The past few weeks we explored the basics of Dave Ramsey‘s baby steps — save up $1,000 and pay off debt, then save up a fully-funded Emergency Fund and start investing for the future.
Today, we’re exploring the last two steps — paying off your house, building wealth, and giving like crazy. And I can’t wait to actually be at these steps.
As a reminder, here are all seven baby steps:
1. Quickly save $1,000 as your beginning Emergency Fund.
2. Pay off all your non-mortgage debt using the Debt Snowball method.
3. Save 3 to 6 months of expenses, completing the Emergency Fund from step 1.
4. Invest 15% of your regular household income for retirement.
5. Create a college fund for your children.
6. Pay off your house.
7. Build wealth and give like crazy.
And like I reminded you the past few weeks, Dave’s plan isn’t the only plan, but it’s a great one that makes a lot of sense, and has worked beautifully for my family.
And also, even though “give like crazy” isn’t until step 7, he still advocates charitable giving all throughout the plan. The last step implies having enough wealth that you can give tons of it away and still live comfortably.
Baby Step 6
After you start investing for retirement and your children’s future education, you put all your efforts towards paying off your house. This step is controversial because popular advice tells you to keep your mortgage forever and ever for the tax write-off.
This popular argument is rather silly, really. To save giving money to the government (taxes), you’re going to continue giving money to the bank (interest). Over time, you’ll pay more in interest than you would save in tax write-offs.
A simple solution is that once you have no mortgage, take the same amount you’d pay in a mortgage interest, and give it to charity instead. You’ll get the same write-off. And you get to put that money towards something you care about, instead of to the government.
Photo by Marya
Benefits of a Paid-For House
There are a plethora of benefits to having a home you truly, 100 percent own. Here are just a few:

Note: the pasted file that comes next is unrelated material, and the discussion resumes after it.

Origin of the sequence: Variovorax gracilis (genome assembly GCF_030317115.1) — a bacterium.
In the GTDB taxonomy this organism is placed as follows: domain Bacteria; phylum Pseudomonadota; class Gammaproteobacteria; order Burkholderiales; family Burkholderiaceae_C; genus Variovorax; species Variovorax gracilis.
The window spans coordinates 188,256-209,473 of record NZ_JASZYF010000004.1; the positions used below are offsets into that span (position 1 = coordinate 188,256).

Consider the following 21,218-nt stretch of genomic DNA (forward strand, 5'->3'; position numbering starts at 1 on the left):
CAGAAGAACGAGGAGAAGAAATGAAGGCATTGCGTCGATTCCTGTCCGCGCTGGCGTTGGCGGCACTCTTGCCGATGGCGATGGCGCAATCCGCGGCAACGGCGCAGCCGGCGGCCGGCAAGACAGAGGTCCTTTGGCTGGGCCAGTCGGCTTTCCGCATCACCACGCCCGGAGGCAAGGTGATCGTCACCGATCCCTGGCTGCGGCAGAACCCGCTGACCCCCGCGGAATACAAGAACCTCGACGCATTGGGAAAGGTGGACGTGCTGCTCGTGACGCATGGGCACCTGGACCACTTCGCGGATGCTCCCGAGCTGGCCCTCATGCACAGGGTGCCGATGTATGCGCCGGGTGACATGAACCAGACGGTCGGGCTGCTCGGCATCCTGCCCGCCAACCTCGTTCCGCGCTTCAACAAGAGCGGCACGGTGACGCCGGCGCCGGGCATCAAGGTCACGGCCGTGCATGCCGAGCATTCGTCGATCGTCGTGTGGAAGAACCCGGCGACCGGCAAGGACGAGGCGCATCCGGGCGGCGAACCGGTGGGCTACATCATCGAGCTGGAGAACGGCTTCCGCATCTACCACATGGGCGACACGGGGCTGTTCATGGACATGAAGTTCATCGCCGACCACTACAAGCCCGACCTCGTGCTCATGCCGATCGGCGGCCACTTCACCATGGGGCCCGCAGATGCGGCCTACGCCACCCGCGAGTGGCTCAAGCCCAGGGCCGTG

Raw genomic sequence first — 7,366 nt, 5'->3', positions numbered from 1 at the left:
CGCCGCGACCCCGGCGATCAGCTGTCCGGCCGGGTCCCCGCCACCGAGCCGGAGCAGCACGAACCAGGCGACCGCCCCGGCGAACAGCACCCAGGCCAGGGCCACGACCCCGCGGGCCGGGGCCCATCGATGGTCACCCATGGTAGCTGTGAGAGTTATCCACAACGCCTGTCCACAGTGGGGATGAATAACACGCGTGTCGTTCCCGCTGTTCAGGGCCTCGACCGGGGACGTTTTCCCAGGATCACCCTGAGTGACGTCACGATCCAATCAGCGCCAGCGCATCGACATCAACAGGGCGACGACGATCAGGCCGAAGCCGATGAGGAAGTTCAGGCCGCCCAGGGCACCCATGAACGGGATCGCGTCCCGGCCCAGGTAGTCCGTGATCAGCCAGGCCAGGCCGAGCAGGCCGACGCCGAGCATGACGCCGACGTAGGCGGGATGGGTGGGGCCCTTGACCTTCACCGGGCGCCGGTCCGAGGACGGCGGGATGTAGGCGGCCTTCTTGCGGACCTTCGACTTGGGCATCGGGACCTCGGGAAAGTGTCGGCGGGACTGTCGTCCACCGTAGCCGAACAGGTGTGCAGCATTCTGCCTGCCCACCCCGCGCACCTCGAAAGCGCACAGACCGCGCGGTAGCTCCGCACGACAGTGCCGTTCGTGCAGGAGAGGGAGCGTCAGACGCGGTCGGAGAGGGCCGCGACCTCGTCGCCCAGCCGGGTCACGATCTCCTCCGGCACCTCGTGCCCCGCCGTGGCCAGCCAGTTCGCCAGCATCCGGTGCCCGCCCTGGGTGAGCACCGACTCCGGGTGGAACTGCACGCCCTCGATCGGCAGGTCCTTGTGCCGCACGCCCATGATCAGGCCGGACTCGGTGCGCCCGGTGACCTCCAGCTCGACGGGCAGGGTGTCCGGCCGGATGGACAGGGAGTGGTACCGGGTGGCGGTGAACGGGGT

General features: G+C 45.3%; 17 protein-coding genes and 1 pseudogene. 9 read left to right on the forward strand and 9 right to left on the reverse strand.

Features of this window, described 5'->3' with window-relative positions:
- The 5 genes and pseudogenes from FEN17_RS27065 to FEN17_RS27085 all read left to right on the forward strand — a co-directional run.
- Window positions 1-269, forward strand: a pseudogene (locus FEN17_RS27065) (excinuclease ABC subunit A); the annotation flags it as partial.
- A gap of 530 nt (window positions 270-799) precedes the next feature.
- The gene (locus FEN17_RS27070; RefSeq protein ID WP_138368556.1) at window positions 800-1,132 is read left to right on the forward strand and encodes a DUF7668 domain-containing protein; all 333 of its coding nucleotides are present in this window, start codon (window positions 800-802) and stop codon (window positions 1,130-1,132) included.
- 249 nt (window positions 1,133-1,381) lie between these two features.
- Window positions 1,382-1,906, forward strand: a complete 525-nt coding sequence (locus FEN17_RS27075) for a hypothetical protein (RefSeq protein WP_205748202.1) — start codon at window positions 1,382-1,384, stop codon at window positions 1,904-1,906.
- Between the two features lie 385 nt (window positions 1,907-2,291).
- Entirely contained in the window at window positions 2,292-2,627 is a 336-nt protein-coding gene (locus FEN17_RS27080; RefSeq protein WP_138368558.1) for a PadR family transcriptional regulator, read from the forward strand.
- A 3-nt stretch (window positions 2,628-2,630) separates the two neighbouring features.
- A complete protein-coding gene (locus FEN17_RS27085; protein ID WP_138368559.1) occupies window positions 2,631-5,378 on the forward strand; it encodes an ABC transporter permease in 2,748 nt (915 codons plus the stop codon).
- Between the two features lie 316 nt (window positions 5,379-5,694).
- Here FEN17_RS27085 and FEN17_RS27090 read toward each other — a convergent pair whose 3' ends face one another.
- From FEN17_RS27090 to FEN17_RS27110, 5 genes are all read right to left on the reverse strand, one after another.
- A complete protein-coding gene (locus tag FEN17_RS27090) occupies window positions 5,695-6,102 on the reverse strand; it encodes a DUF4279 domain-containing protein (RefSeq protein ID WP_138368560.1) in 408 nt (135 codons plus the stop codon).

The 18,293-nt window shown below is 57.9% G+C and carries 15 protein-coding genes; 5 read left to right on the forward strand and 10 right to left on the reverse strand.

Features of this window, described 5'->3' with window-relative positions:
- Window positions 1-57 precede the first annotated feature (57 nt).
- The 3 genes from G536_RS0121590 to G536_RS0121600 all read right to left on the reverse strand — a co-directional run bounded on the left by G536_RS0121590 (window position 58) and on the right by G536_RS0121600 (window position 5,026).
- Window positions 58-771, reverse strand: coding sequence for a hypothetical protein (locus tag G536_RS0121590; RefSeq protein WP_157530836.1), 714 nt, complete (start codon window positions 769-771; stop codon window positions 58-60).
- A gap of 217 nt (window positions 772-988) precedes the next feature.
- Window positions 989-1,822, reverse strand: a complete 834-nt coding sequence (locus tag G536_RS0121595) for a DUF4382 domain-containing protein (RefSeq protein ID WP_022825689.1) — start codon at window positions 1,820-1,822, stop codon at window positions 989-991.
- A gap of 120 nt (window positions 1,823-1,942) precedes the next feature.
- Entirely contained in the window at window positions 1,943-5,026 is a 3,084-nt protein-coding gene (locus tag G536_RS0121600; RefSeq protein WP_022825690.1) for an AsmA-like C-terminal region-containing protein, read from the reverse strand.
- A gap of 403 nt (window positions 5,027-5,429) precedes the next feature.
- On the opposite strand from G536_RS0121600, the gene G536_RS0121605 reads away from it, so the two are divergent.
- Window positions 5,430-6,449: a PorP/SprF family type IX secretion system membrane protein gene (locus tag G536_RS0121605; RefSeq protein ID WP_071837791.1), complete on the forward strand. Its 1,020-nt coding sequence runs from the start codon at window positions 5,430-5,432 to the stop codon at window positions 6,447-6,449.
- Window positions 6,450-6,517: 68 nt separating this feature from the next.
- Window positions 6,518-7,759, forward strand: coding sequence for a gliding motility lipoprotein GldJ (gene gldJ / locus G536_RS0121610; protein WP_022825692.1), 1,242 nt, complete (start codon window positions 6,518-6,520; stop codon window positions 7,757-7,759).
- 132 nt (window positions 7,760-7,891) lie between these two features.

1. You’ve got less risk.
Once your securely in a paid-off home, you can rest assuredly that nothing can happen to your home, no matter the economy, your job situation, or life stage. It’s nothing but equity.
2. You’ll have less stress and more peace.
Don’t underestimate the emotions behind personal finance. Having a paid-for house means not worrying about a mortgage payment, and it means enjoying the four walls you truly own. As Dave says, the grass in your yard feels different when you own it.
3. More money for other things.
The money you were paying towards a mortgage? Now you can really fund that retirement account, easily save up for a vacation, or add an addition or remodel that paid-for house in 100 percent cash.
“Negatives” to Paying off Your House Early
I’m not too subtle in how I feel about this, eh? But there are some arguments people make for not paying your home off early. Here are a few:
1. Your investments aren’t as diverse.
When you funnel your money towards paying off your house, you’re not investing extra towards retirement or college education. It’s in one major thing — your home.
But I argue that your investments are diverse here, because baby steps 4 and 5 are to save up for retirement and kids’ education. So you’re not doing nothing there — in fact, by adding a paid-for house to your portfolio, I’d say you’re more diverse! And once you have no mortgage payment, you’ll have plenty of money to invest elsewhere.
2. Your funds aren’t as liquid.
Some argue that in a paid-for house, you can’t easily access extra money when you need it; that if more is in mutual funds, you’d be able to grab it in a hurry. But I argue that this is exactly why baby step 3 is to save six month’s worth of expenses — for emergencies. You can easily grab that money out of a savings account.
3. You’re working against inflation.